Physicians Who Will Be Living the Future Should be Leading the Planning

Mark Spiro

Mark Spiro , MD, FACEP

Former president

Published March 05, 2013

By the year 2020, when many in my generation of physicians are no longer practicing, healthcare will look very different due to the Affordable Care Act (ACA). The road ahead will require a lot of collaboration between physicians, hospitals, health plans, patients, and more. Physician leadership is now needed and wanted at all levels. And I think it is very important that younger physician leaders—the physicians who will actually be practicing in the future—join in the planning for and leadership of that future.

I am never surprised at just how talented and well-rounded physicians are. And I am not just talking about physicians that I work with, but all who successfully navigated med school. So the question is not whether there are enough good young leaders, but how they can most effectively be engaged and then empowered to lead?

Our medical group has recognized the value of physician leadership for decades. We promote mentorship by senior leaders, conduct a number of leadership courses every year, and we have a strong desire to get young physicians into leadership roles.

Similarly, around the country, people have been trying to find ways to address this need. In 2007, for example, the American College of Surgeons sponsored a Leadership Conference entitled, “Engaging Young Physicians in the Profession." At this conference, John Armstrong, MD, of the University of Florida, Gainsville, made the point that in order to engage the younger generation, it is important to keep in mind that they are a different breed compared to older physicians. In his words, “They have identities separate from work. They find community in different ways. They are forged in a different crucible." He recommends that we try to understand their characteristics and needs in order to create opportunities for meaningful involvement for them.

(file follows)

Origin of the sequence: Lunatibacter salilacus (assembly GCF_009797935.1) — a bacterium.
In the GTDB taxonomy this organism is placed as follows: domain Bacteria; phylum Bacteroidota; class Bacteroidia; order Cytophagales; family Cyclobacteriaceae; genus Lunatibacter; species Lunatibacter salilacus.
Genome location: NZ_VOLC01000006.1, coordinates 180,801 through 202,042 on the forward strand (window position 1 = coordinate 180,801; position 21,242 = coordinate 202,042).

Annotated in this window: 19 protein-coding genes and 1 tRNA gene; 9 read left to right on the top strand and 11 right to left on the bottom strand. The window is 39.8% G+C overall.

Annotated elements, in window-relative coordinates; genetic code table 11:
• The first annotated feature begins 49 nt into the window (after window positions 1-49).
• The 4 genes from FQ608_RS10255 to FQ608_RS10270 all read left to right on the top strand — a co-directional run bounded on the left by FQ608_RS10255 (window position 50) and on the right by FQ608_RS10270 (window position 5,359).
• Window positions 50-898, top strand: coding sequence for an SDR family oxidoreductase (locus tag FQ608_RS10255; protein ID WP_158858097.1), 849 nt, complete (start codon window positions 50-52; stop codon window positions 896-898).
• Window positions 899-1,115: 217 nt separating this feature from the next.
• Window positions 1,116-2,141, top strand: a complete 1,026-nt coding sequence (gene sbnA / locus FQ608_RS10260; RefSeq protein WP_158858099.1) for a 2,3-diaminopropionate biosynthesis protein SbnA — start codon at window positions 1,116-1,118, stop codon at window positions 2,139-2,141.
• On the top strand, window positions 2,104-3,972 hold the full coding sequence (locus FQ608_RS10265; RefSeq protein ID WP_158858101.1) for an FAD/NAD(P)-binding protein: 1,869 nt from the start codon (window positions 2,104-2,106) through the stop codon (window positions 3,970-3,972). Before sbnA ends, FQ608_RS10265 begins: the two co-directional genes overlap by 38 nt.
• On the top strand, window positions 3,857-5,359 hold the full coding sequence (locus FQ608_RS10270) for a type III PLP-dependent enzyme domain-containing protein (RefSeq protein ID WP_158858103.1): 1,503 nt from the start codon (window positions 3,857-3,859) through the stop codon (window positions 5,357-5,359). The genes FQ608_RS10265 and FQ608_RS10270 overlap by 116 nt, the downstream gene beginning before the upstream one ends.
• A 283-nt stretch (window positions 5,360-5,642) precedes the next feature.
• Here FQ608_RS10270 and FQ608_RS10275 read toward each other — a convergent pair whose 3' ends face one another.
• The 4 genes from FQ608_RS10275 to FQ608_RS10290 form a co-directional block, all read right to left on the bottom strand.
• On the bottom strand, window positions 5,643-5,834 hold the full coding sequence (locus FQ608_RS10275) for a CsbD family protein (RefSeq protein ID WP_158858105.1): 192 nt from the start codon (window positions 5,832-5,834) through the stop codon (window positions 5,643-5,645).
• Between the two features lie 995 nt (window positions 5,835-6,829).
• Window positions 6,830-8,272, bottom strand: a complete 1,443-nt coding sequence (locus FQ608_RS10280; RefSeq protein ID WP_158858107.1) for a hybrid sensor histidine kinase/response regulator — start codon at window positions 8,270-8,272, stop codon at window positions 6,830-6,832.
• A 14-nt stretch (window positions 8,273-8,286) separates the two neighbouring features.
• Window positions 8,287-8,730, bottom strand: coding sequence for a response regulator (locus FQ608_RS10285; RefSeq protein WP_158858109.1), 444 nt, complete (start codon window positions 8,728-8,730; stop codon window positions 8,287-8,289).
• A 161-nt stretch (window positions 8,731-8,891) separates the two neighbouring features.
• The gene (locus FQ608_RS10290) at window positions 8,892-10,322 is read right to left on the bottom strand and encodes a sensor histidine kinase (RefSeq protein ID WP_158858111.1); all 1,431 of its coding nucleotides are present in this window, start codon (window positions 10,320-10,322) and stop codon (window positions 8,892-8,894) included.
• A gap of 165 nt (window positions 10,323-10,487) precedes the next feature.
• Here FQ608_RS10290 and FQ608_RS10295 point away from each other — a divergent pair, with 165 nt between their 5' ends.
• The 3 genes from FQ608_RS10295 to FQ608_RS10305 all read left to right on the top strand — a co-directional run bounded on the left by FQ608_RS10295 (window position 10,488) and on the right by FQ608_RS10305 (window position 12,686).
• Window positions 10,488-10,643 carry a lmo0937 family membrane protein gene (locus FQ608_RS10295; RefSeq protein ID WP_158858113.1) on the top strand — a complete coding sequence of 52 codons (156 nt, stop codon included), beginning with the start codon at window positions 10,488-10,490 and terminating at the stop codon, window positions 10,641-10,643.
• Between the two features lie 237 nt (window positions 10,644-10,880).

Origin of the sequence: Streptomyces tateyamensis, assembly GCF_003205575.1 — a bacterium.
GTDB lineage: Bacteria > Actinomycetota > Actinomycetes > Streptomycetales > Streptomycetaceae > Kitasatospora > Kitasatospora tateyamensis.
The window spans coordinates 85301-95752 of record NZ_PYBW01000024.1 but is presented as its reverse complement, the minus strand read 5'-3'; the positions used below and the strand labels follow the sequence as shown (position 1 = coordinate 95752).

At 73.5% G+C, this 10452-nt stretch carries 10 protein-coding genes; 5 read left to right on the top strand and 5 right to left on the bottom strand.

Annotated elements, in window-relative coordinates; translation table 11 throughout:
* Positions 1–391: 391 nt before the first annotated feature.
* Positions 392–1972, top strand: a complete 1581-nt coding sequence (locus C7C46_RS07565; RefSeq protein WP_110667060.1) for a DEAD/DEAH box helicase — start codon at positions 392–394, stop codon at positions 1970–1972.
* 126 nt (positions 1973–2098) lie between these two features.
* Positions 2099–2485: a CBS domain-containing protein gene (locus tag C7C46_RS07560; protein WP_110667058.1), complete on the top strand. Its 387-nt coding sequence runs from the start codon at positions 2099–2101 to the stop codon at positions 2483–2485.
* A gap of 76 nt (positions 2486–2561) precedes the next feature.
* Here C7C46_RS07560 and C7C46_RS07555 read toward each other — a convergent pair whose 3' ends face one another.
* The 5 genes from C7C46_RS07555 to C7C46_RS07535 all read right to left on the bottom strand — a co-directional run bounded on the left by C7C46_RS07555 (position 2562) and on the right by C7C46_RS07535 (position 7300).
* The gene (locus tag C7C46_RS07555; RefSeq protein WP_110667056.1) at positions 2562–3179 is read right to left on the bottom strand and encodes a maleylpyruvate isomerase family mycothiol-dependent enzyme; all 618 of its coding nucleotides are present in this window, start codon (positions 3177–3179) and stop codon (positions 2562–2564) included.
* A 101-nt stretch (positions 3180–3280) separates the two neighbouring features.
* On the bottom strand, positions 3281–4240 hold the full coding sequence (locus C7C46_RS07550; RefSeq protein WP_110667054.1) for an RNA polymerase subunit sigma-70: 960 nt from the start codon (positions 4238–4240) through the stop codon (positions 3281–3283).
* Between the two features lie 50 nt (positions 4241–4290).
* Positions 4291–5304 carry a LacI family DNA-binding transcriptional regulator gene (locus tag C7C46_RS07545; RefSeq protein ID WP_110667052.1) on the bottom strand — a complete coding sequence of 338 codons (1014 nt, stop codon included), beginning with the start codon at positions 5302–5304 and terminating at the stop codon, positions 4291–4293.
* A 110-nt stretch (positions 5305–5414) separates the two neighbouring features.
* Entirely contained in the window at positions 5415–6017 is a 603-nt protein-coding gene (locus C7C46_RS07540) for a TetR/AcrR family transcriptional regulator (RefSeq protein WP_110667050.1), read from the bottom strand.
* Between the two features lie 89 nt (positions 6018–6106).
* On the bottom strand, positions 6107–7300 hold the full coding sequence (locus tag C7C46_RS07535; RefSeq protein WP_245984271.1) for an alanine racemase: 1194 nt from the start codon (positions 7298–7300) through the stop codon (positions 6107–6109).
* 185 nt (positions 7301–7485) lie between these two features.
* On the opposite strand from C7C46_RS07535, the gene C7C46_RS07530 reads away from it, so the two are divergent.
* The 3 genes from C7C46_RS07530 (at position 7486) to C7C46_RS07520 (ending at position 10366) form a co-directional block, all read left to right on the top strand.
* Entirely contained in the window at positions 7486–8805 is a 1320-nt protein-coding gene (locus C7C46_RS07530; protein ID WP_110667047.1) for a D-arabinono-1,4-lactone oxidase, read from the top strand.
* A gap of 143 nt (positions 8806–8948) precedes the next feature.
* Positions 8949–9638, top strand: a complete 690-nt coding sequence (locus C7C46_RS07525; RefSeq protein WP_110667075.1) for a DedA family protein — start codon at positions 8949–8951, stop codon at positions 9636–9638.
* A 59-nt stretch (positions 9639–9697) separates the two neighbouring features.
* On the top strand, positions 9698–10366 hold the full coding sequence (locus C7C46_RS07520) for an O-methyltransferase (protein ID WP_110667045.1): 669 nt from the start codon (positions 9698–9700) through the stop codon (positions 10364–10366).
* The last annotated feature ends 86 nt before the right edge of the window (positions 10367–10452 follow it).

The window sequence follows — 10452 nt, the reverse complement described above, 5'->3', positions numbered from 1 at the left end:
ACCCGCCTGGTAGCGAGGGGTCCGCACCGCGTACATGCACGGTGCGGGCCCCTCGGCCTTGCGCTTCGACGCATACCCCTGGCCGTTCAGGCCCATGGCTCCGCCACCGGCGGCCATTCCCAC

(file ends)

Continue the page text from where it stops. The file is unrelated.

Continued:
In order to interest young physicians in leadership and to train them for leadership roles, the Louisiana State Medical Society has developed a Physician Leadership Academy. The Academy offers classes on six Saturdays throughout the year. In a more intensive program, the Robert Wood Johnson Foundation Clinical Scholars program chooses 27 young physicians to participate in a two-year fellowship to develop leadership skills. And Banner Health is developing associate medical officer jobs that would be more of a blend of clinical and administrative work.

But I think it is actually simpler than this: there is something everyone can do to engage and empower the next generation of leaders. Our younger physicians just need to be encouraged to be brave enough to get involved in this emerging new healthcare landscape.

Leaders of today must open the door and give newer leaders the freedom to lead, even when this involves making mistakes. Because—just as we did—they will learn more from their mistakes than from anything else. Those who will be living the future should be leading the planning, and I look forward to seeing them create their own future.

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